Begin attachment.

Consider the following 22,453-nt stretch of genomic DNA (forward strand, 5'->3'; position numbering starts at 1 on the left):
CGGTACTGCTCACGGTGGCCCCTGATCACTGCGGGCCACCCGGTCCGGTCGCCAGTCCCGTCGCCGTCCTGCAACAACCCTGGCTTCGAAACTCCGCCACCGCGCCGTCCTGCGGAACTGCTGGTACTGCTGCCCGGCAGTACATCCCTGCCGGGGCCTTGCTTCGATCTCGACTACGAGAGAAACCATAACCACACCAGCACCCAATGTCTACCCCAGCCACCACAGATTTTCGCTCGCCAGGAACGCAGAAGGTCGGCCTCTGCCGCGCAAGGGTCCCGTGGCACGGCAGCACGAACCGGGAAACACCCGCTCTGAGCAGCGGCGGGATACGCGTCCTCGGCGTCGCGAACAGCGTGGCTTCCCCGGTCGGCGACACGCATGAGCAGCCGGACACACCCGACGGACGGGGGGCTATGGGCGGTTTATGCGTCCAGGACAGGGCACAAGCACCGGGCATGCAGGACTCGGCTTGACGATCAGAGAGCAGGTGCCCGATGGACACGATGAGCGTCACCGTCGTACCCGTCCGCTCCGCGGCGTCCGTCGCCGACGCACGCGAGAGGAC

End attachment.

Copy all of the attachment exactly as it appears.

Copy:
Consider the following 22,453-nt stretch of genomic DNA (forward strand, 5'->3'; position numbering starts at 1 on the left):
CGGTACTGCTCACGGTGGCCCCTGATCACTGCGGGCCACCCGGTCCGGTCGCCAGTCCCGTCGCCGTCCTGCAACAACCCTGGCTTCGAAACTCCGCCACCGCGCCGTCCTGCGGAACTGCTGGTACTGCTGCCCGGCAGTACATCCCTGCCGGGGCCTTGCTTCGATCTCGACTACGAGAGAAACCATAACCACACCAGCACCCAATGTCTACCCCAGCCACCACAGATTTTCGCTCGCCAGGAACGCAGAAGGTCGGCCTCTGCCGCGCAAGGGTCCCGTGGCACGGCAGCACGAACCGGGAAACACCCGCTCTGAGCAGCGGCGGGATACGCGTCCTCGGCGTCGCGAACAGCGTGGCTTCCCCGGTCGGCGACACGCATGAGCAGCCGGACACACCCGACGGACGGGGGGCTATGGGCGGTTTATGCGTCCAGGACAGGGCACAAGCACCGGGCATGCAGGACTCGGCTTGACGATCAGAGAGCAGGTGCCCGATGGACACGATGAGCGTCACCGTCGTACCCGTCCGCTCCGCGGCGTCCGTCGCCGACGCACGCGAGAGGAC